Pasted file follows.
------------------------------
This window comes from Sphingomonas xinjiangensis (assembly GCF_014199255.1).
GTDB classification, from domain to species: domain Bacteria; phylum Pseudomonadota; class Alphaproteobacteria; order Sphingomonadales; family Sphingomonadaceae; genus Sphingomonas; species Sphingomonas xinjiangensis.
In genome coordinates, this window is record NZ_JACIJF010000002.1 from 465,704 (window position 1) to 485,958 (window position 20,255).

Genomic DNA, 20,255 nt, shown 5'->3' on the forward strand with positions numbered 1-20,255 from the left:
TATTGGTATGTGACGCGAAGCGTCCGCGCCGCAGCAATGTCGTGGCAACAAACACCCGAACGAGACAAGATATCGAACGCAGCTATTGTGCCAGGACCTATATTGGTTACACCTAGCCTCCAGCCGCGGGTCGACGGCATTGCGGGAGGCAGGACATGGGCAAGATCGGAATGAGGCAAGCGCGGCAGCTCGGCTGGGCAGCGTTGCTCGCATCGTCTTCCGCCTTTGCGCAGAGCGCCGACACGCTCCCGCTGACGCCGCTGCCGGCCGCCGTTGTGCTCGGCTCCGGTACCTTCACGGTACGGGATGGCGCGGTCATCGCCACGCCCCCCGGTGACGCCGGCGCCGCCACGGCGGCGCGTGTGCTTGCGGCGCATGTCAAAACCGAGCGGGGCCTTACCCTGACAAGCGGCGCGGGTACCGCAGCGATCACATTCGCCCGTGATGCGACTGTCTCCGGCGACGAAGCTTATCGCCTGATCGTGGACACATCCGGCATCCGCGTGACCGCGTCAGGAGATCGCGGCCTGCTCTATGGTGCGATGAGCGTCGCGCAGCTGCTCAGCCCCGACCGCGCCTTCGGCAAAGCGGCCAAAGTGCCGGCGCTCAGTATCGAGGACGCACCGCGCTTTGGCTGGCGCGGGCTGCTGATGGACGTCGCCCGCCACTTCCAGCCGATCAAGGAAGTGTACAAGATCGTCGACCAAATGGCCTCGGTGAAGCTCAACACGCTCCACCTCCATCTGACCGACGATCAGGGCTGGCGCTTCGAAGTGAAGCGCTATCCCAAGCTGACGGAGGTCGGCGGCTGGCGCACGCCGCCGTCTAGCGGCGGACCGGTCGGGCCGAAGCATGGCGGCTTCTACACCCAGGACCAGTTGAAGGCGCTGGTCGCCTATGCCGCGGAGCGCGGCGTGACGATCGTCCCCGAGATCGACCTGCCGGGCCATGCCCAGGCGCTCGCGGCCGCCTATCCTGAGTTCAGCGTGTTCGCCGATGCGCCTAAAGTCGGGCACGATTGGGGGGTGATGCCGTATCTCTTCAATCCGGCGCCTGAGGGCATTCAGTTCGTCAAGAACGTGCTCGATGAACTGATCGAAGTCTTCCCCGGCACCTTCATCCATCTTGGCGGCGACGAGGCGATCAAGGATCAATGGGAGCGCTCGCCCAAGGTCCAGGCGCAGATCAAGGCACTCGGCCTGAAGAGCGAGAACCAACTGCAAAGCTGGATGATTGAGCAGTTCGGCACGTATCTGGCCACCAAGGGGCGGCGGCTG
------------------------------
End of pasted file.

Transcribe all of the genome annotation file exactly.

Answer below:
This window comes from Sphingomonas xinjiangensis (assembly GCF_014199255.1).
GTDB classification, from domain to species: domain Bacteria; phylum Pseudomonadota; class Alphaproteobacteria; order Sphingomonadales; family Sphingomonadaceae; genus Sphingomonas; species Sphingomonas xinjiangensis.
In genome coordinates, this window is record NZ_JACIJF010000002.1 from 465,704 (window position 1) to 485,958 (window position 20,255).

Genomic DNA, 20,255 nt, shown 5'->3' on the forward strand with positions numbered 1-20,255 from the left:
TATTGGTATGTGACGCGAAGCGTCCGCGCCGCAGCAATGTCGTGGCAACAAACACCCGAACGAGACAAGATATCGAACGCAGCTATTGTGCCAGGACCTATATTGGTTACACCTAGCCTCCAGCCGCGGGTCGACGGCATTGCGGGAGGCAGGACATGGGCAAGATCGGAATGAGGCAAGCGCGGCAGCTCGGCTGGGCAGCGTTGCTCGCATCGTCTTCCGCCTTTGCGCAGAGCGCCGACACGCTCCCGCTGACGCCGCTGCCGGCCGCCGTTGTGCTCGGCTCCGGTACCTTCACGGTACGGGATGGCGCGGTCATCGCCACGCCCCCCGGTGACGCCGGCGCCGCCACGGCGGCGCGTGTGCTTGCGGCGCATGTCAAAACCGAGCGGGGCCTTACCCTGACAAGCGGCGCGGGTACCGCAGCGATCACATTCGCCCGTGATGCGACTGTCTCCGGCGACGAAGCTTATCGCCTGATCGTGGACACATCCGGCATCCGCGTGACCGCGTCAGGAGATCGCGGCCTGCTCTATGGTGCGATGAGCGTCGCGCAGCTGCTCAGCCCCGACCGCGCCTTCGGCAAAGCGGCCAAAGTGCCGGCGCTCAGTATCGAGGACGCACCGCGCTTTGGCTGGCGCGGGCTGCTGATGGACGTCGCCCGCCACTTCCAGCCGATCAAGGAAGTGTACAAGATCGTCGACCAAATGGCCTCGGTGAAGCTCAACACGCTCCACCTCCATCTGACCGACGATCAGGGCTGGCGCTTCGAAGTGAAGCGCTATCCCAAGCTGACGGAGGTCGGCGGCTGGCGCACGCCGCCGTCTAGCGGCGGACCGGTCGGGCCGAAGCATGGCGGCTTCTACACCCAGGACCAGTTGAAGGCGCTGGTCGCCTATGCCGCGGAGCGCGGCGTGACGATCGTCCCCGAGATCGACCTGCCGGGCCATGCCCAGGCGCTCGCGGCCGCCTATCCTGAGTTCAGCGTGTTCGCCGATGCGCCTAAAGTCGGGCACGATTGGGGGGTGATGCCGTATCTCTTCAATCCGGCGCCTGAGGGCATTCAGTTCGTCAAGAACGTGCTCGATGAACTGATCGAAGTCTTCCCCGGCACCTTCATCCATCTTGGCGGCGACGAGGCGATCAAGGATCAATGGGAGCGCTCGCCCAAGGTCCAGGCGCAGATCAAGGCACTCGGCCTGAAGAGCGAGAACCAACTGCAAAGCTGGATGATTGAGCAGTTCGGCACGTATCTGGCCACCAAGGGGCGGCGGCTG